Great horned owls are proficient hunters, usually preying on small animals such as rabbits, mice, squirrels and other rodents. Although they rarely go after ducks, they will prey on waterfowl, especially when other food sources are scarce.

Barn Owls

Barn owls are small owls with large, rounded heads and heart-shaped faces. Despite their small size, these birds are well-known for their hunting prowess and are often referred to as “scavenger specialists” due to their ability to take down much larger prey.

While barn owls are not big enough to take down adult ducks, they are more than capable of hunting ducklings.

Snowy Owl

Snowy owls are fierce predators known for their ability to hunt various prey, including mammals, fish, and other birds. These impressive hunters have keen eyesight and sharp talons that allow them to snatch up their quarry in mid-air effectively.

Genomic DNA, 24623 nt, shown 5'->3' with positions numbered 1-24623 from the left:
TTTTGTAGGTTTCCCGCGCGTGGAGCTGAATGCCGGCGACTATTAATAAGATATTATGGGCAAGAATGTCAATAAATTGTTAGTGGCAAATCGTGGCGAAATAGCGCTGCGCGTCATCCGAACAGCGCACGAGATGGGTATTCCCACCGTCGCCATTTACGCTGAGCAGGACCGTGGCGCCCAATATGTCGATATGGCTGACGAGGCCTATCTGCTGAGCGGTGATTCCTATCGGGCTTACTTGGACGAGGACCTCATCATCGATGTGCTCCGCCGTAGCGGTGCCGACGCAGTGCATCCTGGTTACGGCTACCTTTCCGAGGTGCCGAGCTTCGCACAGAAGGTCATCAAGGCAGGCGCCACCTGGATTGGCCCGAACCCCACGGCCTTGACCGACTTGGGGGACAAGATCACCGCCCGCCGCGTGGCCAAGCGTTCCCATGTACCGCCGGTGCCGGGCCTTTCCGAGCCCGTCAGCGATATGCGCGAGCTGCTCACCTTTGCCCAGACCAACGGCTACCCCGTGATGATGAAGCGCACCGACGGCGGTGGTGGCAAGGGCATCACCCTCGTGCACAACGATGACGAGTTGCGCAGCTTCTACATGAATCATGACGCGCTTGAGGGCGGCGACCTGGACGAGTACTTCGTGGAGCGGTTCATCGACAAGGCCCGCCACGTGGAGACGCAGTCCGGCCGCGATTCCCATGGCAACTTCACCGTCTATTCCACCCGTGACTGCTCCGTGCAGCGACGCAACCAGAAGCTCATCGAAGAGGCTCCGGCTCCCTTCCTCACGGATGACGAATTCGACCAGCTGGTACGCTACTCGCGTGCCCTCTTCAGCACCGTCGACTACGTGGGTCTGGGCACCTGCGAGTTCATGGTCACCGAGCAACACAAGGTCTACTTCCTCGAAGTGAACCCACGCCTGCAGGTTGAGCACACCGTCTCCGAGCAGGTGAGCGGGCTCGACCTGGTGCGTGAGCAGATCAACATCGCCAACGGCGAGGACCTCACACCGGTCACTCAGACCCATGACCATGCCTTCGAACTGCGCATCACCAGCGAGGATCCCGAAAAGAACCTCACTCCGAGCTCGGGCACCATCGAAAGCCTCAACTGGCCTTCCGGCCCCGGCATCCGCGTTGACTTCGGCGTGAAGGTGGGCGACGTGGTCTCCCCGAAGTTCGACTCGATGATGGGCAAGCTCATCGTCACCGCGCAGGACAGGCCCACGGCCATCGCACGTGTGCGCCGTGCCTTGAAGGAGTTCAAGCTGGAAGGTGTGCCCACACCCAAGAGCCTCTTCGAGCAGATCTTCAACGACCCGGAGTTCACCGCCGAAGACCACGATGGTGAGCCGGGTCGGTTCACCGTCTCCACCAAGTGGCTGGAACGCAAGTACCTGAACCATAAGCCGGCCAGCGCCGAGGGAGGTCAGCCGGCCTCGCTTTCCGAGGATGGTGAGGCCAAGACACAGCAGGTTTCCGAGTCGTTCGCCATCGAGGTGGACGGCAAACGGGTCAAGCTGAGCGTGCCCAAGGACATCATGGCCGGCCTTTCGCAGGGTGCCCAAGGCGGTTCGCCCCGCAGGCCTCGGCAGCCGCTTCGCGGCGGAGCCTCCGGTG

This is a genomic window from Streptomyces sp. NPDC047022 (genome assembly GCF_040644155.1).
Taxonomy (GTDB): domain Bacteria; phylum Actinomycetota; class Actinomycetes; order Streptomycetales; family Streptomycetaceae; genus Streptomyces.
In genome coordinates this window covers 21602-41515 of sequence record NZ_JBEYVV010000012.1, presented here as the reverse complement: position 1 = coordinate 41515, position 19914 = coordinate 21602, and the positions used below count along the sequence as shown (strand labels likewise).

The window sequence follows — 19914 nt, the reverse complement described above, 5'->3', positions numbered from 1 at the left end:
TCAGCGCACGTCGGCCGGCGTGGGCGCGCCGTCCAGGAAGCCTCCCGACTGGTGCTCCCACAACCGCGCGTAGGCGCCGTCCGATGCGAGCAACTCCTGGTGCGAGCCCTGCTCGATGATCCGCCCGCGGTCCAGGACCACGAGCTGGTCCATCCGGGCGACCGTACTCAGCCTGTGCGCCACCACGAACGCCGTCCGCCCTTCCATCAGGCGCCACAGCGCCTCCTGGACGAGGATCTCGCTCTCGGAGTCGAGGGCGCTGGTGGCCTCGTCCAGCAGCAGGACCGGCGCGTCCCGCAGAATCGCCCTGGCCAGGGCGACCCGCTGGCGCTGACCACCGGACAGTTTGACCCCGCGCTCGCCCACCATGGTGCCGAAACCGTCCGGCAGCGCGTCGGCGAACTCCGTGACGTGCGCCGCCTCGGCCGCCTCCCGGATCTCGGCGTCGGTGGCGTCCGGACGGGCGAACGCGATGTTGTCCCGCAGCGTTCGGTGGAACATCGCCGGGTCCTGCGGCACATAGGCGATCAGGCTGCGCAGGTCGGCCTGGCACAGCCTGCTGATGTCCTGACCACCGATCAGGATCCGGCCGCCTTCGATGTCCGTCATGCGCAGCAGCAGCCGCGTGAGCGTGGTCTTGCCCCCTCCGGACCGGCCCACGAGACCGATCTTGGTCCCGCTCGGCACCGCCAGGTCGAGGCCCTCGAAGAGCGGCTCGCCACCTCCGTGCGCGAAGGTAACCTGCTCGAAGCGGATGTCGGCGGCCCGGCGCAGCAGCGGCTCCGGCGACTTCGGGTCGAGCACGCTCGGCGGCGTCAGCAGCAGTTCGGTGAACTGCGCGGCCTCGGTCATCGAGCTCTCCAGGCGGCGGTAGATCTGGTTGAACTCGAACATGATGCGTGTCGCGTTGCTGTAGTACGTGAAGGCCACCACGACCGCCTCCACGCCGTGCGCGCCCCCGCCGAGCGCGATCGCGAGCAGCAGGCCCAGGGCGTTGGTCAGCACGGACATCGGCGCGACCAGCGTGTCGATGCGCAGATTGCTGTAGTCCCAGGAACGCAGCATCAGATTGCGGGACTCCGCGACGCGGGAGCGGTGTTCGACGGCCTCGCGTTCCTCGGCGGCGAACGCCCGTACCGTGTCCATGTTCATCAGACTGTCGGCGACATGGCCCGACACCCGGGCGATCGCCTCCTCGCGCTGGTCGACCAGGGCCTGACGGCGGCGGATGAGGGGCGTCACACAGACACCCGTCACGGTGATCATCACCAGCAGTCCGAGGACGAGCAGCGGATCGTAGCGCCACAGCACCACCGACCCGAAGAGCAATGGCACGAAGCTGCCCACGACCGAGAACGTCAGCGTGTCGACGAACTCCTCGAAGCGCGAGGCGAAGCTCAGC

Snowy owls can successfully ambush and kill both ducks and waterfowl. While these birds prefer smaller prey, they are not opposed to hunting large game such as ducks, geese or swans.

Screech Owls

Screech owls are small, nocturnal bird species found throughout North America. These birds have a distinctive call that earned them their name, and they have gained a reputation for being skillful hunters. Due to their small size, they can’t possibly hunt adult ducks but are more than capable of preying on ducklings.

Barred Owls